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Your amusement park employer can do more to keep you from getting hurt on the job

On Behalf of | Mar 29, 2021 | Workplace Accidents |

Disneyland recently announced plans to re-open next month after being closed for a year. The Anaheim theme part will assuredly have their employees working for the next month to get everything prepared for the re-opening.

Hopefully, the park dedicates some time to teach their workers how to avoid getting hurt on the job, as industry data shows that injuries are quite common among amusement park workers. 

The most common injuries among amusement park workers

Moving vehicles, whether they come in the form of service vehicles or rides, can be dangerous. It’s not uncommon for workers to suffer injuries or die after being struck by these. Good lockout procedures that isolate power to a ride can significantly impact struck-by incident rates such as these.

Theme park workers can always benefit from receiving training about how far they should stay away from moving parts like rides. Park owners should also install warning signs to highlight any other potential dangers, like electrical hazards or fall zones. It’s also critical that amusement parks install cameras or mirrors in blind spots, so workers don’t unknowingly walk into dangerous situations.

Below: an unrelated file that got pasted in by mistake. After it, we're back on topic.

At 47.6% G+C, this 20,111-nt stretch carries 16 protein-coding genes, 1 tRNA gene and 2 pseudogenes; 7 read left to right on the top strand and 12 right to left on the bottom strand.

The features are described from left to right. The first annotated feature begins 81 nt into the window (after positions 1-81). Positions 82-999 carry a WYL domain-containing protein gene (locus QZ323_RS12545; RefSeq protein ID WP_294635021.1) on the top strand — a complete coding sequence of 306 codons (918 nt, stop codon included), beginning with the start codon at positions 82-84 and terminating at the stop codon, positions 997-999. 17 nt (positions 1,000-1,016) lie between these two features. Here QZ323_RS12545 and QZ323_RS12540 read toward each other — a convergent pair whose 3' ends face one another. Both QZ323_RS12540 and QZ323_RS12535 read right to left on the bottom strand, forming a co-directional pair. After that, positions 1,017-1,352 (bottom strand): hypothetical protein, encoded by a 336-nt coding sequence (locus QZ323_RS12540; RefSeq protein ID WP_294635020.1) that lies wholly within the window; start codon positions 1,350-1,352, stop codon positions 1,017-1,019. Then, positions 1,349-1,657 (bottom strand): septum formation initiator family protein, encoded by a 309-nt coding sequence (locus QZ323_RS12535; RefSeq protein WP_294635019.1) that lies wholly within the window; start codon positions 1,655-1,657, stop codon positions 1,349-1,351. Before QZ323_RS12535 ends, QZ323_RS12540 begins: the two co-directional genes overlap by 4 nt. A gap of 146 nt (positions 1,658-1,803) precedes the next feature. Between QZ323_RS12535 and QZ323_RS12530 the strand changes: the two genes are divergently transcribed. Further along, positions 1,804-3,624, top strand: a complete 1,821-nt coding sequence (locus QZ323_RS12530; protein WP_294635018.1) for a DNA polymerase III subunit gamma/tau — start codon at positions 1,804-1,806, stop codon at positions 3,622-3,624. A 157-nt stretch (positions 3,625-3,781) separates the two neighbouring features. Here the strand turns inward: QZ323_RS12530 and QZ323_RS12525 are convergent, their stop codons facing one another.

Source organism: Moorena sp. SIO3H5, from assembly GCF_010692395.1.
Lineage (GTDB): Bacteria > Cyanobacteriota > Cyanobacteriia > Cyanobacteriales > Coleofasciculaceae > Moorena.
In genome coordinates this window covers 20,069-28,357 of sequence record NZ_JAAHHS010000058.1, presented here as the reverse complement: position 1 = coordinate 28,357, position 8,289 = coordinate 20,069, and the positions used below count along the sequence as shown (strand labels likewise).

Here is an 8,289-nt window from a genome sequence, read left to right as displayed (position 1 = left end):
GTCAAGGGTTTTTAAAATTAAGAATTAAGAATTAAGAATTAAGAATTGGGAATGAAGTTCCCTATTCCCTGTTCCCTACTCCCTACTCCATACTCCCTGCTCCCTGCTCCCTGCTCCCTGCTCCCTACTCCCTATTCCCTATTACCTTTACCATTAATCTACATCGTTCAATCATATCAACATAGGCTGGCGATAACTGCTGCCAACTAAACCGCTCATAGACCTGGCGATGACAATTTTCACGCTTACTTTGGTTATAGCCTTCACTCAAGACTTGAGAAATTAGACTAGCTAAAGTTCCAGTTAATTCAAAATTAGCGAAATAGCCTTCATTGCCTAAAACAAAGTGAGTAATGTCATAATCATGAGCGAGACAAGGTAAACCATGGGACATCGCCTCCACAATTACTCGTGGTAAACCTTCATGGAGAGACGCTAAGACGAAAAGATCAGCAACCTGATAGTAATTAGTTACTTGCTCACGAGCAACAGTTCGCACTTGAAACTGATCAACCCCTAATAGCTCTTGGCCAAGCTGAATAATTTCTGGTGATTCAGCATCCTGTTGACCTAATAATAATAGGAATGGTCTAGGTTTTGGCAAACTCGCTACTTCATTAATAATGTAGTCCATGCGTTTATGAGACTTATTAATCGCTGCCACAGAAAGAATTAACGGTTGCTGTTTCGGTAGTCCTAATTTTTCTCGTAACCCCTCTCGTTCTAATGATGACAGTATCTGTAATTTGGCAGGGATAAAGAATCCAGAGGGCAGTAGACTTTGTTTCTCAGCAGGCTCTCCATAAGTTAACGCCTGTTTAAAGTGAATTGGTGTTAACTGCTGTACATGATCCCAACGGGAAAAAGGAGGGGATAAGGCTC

Amusement park owners and managers should also train their workers to vocalize any discomfort in running a ride and any safety concerns that they may notice. 

Amusement parks have an obligation toward worker safety

Theme parks must all keep a listing of potential workplace hazards their workers might face in what’s called an Injury and Illness Prevention Program (IIPP) log. 

This log must be easily accessible for employees to review. It must list any potential risks associated with the use of specific equipment or job roles, as well as the park’s ownership’s commitment to mitigate those risks. Amusement park employers must detail the protocol for reporting potentially dangerous situations along with the IIPP log as well.

What you can do if you’re injured at your amusement park job

Many theme park workers face some of the same injury risks that parkgoers do. Many of the hazards that they have to contend with the results of a park owner’s failure to adequately warn of potential dangers or poor maintenance. 

California’s workers’ compensation laws provide employees with the ability to receive compensated medical care, lost wages and other benefits associated with their job-related injury or illness. Speaking with an attorney is often the best way to understand your rights and your options for compensation.